In a series of incredibly painful coincidences, a man showed doctors first hand just how 3-D printing could change the way they perform surgeries. I almost didn't believe it at first.
John Cousins, the managing director of Isodo3D, was in the middle of a presentation to the NHS when the worst happened. He was attempting to show the Royal Bournemouth Hospital surgeons attending the presentation how the 3-D technology worked when he collapsed in excruciating pain.
"It was sheer pain, I couldn't take it anymore," Cousins told IBTimes UK. "I was just demonstrating how the machine works, but I was in so much pain that 10 minutes later I was in an ambulance."
Cousins was rushed to the nearest hospital where they discovered he had appendicitis and a "stag head" kidney stone at a whopping 3.5cm by 2.5cm. To put that in perspective, that's wider than a quarter across and about as tall as a dime and a quarter together. All I can say is "Ouch!"
But the silver lining to this painful story is that Cousins got to show first hand just how his 3-D printing technology could revolutionize surgery.
"With the help of Isodo3D's software specialist Matthew Todd and a 3D Systems ProJet 660 Pro full-colour 3D printer, Cousins was able to help his surgeons plan how to treat him by providing them with a 3D-printed model of the kidney, complete with the kidney stone in the middle."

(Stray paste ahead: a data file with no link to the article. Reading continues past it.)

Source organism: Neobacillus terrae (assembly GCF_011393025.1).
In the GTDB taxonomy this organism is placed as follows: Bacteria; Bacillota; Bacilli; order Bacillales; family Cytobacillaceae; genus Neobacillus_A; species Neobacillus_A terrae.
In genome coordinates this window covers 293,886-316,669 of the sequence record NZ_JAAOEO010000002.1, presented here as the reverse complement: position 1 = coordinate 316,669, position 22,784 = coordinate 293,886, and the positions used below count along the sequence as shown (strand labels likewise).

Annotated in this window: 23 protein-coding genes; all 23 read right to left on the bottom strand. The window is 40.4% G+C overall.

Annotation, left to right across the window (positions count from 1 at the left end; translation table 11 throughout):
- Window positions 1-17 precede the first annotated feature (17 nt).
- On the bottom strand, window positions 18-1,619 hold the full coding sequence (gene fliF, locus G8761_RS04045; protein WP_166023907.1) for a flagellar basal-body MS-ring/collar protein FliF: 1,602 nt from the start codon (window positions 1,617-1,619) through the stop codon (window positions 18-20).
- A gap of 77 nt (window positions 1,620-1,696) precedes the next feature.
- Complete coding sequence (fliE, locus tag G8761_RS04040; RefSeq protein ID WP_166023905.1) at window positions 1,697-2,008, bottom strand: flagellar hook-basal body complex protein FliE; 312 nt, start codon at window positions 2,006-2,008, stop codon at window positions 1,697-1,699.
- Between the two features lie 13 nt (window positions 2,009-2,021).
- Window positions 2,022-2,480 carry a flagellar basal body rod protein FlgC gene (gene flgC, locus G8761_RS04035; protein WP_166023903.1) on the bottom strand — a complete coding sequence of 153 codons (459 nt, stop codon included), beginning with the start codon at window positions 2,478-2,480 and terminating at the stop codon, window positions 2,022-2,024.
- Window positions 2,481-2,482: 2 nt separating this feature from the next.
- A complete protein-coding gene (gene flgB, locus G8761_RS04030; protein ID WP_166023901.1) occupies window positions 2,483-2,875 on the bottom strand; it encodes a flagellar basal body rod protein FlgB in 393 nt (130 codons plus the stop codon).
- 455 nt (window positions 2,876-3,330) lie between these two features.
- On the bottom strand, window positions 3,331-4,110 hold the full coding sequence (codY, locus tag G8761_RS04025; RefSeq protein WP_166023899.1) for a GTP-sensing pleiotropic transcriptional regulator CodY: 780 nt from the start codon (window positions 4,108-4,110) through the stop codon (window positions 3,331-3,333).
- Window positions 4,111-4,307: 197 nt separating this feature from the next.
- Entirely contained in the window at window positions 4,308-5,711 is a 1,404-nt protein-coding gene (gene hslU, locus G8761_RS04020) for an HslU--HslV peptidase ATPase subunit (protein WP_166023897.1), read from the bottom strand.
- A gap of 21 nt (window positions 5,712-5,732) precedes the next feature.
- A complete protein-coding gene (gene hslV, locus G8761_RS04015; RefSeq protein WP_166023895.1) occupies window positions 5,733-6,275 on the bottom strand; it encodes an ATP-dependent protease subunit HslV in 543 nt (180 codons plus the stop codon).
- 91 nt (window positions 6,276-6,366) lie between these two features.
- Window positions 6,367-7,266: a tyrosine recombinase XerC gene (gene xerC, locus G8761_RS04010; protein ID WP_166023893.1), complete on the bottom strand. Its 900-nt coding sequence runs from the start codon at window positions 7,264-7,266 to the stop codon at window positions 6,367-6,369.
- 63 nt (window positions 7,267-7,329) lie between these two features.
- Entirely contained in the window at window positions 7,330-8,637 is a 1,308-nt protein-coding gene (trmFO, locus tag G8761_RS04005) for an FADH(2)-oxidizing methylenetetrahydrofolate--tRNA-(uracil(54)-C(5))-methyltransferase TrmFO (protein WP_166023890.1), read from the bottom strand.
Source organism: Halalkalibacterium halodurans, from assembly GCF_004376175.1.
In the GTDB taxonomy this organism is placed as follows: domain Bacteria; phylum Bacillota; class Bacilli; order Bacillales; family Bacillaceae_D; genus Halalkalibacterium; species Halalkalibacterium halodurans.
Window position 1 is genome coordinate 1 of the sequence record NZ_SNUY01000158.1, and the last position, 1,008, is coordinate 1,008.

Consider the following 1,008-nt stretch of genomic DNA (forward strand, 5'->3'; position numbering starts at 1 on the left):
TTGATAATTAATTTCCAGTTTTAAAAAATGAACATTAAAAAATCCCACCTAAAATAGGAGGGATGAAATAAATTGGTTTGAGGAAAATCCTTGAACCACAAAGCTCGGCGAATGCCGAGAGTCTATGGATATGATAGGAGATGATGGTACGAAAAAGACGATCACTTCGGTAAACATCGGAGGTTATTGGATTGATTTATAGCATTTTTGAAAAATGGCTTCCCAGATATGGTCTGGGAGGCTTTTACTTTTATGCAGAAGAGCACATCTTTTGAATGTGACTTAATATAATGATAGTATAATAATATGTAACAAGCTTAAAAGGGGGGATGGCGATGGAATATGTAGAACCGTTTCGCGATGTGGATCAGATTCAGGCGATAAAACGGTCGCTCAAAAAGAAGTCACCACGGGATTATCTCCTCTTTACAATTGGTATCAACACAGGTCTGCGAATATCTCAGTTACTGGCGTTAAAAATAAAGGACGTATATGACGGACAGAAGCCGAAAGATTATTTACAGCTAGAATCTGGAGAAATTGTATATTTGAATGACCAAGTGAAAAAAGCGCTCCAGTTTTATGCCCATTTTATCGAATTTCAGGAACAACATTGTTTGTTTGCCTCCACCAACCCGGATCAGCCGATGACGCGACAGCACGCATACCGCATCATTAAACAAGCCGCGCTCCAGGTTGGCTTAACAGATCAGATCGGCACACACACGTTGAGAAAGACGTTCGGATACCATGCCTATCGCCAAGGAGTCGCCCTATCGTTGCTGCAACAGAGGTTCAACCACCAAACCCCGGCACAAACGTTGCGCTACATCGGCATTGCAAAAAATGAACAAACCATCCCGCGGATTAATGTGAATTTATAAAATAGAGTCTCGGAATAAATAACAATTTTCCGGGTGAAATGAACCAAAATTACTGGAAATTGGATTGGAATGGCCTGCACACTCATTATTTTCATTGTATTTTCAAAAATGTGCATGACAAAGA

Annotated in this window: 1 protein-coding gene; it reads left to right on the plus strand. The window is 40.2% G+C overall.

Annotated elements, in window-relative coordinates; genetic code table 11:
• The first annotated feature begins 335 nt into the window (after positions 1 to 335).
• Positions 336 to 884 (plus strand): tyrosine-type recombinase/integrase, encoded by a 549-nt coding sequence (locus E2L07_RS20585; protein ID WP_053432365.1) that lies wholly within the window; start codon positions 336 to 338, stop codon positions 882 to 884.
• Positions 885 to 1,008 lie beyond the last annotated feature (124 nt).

You can see in the photo below how large the kidney stone was. It's the blue part of the 3-D model. All images courtesy of Isodo3D.
The model was created using a CT scan of Cousins, then using specialized software to identify the kidney and convert it into a 3-D model on the computer. Then the model of Cousins' kidney was printed. The entire process took about five hours. Image courtesy of Isodo3D.
But the printing of the kidney model wasn't just a continuation of the presentation. The surgeons that operated on Cousins to remove the kidney stone referred to the model for the duration of the surgery.
Cousins had his two hour surgery on Monday and is expected to be discharged from the hospital soon. As you can imagine, hospitals are clamoring to get this kind of 3-D printing technology.
"The technology is slowly making its way into the NHS and so far, 12 NHS trust hospitals are using 3D-printed models of jaw bones, hip bones, forearms and cranial plastics to test out implants and plan surgeries."